Project Risk Analysis for Information Systems



By Lev Virine, Eugenia Virine, Michael Trumper

Calgary, Alberta, Canada




Development and operation of information systems has significant risks and uncertainties.  To minimize the impact and reduce the probability of such risks organizations involved in development of information systems applied project risk analysis and risk management processes. The paper describes how the project risk analysis process is tailored for information system projects. It expands the scope of traditional project risk analysis by utilizing an enterprise risk register. Risks are assigned to different projects within a portfolio, and to different tasks within projects. Quantitative risk analysis using Monte Carlo simulations helps to determine risk adjusted project schedules, rank risks within risk register, and determine efficiency of risk mitigation and response efforts. The process was applied as part of the project management of multiple information system projects worldwide.


Most information system projects include significant research and development components. Such projects have substantial risks and uncertainties. Such risks can affect project schedules and costs, as well as other objectives such as security, technical performance, and others. Many information system projects are delayed, completed over budget or even canceled and lead to significant losses for organizations     .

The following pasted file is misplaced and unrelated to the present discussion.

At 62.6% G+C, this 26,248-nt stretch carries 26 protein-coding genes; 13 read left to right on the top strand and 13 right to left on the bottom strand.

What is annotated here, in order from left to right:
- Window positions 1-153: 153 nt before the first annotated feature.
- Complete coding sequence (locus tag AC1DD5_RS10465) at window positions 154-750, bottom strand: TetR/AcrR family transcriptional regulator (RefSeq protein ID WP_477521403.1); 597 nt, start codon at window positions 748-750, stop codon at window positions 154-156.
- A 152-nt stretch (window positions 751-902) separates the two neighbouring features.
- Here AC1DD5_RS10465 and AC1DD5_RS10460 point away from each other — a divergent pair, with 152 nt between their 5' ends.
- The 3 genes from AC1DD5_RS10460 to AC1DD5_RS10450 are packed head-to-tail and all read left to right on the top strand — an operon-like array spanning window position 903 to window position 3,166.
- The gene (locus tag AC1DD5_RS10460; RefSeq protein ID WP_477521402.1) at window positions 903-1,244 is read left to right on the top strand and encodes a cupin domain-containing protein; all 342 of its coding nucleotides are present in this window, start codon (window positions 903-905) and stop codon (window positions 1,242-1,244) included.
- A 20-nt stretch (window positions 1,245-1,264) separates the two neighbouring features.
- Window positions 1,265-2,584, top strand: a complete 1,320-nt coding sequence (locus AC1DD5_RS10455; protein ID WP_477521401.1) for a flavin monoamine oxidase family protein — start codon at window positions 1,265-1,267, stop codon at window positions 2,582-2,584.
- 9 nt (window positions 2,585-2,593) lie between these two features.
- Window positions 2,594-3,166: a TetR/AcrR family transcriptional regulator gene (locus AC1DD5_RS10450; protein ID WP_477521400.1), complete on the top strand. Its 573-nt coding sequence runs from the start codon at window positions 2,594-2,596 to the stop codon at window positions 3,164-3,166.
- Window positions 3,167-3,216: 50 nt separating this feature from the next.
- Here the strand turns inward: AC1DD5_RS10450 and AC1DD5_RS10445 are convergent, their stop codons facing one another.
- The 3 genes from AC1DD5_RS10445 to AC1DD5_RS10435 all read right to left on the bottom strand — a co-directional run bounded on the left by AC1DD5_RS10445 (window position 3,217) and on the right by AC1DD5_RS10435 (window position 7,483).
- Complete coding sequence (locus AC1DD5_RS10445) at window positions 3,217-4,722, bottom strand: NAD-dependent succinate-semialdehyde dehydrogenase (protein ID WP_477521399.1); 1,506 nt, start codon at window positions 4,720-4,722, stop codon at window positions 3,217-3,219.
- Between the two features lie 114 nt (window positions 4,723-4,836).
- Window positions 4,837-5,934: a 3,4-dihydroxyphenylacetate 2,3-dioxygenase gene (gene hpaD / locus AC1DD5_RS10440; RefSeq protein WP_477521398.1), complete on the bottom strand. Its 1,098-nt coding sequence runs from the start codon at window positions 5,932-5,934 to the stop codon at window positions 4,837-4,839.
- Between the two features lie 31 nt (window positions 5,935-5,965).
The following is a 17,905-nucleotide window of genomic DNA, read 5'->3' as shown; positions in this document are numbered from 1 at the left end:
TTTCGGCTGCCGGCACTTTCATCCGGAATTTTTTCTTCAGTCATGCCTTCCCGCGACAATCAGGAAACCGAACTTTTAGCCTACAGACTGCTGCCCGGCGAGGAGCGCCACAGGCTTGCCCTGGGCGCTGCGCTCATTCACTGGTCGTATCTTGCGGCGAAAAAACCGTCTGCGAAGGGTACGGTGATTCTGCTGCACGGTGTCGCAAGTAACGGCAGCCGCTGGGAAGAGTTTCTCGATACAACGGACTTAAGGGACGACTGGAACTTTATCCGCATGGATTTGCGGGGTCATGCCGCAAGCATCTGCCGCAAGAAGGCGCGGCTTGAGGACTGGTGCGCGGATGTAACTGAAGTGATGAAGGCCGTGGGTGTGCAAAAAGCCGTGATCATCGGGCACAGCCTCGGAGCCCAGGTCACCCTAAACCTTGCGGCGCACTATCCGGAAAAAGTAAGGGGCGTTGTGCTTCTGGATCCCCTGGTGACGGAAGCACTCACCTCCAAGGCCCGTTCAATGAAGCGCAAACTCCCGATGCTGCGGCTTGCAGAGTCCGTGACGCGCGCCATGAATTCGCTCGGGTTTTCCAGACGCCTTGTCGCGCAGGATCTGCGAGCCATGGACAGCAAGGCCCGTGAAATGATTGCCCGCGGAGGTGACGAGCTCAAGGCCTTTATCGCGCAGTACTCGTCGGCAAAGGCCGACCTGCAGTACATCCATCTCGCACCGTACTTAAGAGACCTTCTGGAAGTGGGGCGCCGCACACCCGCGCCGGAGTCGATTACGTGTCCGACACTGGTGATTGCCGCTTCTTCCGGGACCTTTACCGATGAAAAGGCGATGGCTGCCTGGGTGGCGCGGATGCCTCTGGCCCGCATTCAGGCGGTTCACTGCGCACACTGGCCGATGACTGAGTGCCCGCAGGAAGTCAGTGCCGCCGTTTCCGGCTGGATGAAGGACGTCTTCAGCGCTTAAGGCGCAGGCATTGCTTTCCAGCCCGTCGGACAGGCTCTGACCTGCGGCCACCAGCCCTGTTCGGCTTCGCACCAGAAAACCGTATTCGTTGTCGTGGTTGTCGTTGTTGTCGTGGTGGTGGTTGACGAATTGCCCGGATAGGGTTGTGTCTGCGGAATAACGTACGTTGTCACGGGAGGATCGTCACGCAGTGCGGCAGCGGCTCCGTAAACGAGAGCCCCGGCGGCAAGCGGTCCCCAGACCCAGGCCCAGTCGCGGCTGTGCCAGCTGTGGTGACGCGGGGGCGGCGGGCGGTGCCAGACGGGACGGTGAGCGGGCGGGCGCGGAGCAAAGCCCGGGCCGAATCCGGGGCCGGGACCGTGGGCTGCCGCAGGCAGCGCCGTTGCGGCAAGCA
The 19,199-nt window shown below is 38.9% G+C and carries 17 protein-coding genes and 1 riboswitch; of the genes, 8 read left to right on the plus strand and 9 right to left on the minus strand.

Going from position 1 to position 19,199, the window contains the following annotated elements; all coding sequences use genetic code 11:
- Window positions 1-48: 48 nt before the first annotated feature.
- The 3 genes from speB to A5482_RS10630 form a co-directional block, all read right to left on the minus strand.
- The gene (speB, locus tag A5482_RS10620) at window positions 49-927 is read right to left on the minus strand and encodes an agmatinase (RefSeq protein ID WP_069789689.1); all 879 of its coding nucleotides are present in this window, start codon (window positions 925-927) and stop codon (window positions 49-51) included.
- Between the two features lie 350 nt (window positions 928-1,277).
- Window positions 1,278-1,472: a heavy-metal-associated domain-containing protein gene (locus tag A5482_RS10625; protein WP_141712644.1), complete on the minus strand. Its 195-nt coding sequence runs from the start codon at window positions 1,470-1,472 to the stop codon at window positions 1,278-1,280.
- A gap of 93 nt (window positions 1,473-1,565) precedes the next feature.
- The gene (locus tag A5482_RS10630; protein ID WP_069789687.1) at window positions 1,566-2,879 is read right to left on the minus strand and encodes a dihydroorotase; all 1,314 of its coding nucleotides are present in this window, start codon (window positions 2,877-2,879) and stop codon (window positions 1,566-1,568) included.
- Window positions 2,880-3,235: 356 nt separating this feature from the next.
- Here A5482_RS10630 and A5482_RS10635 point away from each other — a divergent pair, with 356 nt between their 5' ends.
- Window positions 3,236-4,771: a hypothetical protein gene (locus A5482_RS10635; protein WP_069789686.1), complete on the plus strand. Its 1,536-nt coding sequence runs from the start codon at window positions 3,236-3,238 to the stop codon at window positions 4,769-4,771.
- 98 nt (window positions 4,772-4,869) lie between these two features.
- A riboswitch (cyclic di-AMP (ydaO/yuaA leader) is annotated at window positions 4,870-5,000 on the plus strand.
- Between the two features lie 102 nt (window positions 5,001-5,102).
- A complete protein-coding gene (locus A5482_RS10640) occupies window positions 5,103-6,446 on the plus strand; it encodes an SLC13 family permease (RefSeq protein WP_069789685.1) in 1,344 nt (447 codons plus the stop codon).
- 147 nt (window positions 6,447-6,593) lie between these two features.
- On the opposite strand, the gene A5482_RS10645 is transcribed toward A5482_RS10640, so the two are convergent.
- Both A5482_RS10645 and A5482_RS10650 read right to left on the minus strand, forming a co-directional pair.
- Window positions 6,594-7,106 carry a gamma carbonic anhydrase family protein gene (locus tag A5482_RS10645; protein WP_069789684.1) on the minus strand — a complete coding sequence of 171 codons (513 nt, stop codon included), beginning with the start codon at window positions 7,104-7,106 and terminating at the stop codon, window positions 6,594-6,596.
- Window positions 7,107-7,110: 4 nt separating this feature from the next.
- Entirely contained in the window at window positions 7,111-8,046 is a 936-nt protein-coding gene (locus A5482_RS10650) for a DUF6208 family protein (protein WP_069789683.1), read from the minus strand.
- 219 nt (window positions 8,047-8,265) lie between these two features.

One of the solutions to improve management of information system projects is project risk analysis using Monte Carlo simulations (Agarwal and Virine 2017). Monte Carlo simulations of project schedules have become one of the foundations of quantitative project risk analysis (Salkeld 2016, Vanhoucke 2016, Wanner 2013). Monte Carlo method is used to approximate the distribution of potential results based on probabilistic inputs. Each simulation is generated by randomly pulling a sample value for each input variable, such as task duration or cost from its probability distribution. These input sample values are then used to calculate the results: project duration, start and finish times, success rate, work, cost, and others. This procedure is iterated until the probability distributions are adequate enough to represent the full range of possible outcomes (Kashyap, H. 2016).

This ‘traditional’ Monte Carlo method for schedule risk analysis based on statistical distributions of task durations, cost and other parameters has a number of short comings (Vose 2008). Particularly defining distributions is not a trivial process. It is difficult to elicit distribution parameters from subject matter experts. Also project managers perform certain recovery actions when a project slips. These actions in most cases are not taken into account by Monte Carlo (Williams, 2004).

The one of the solutions is to combine risk events with statistical distributions. Project risk analysis with events has been used since the early 2000s (Virine & Trumper 2013). This approach is sometimes referred to as “Risk Drivers” (Hulett 2009, Hulett 2011). From the computational perspective, using statistical distributions and risk events are very similar. Such event-driven project risk analysis based on Monte Carlo simulation would be applicable for the analysis of information system projects.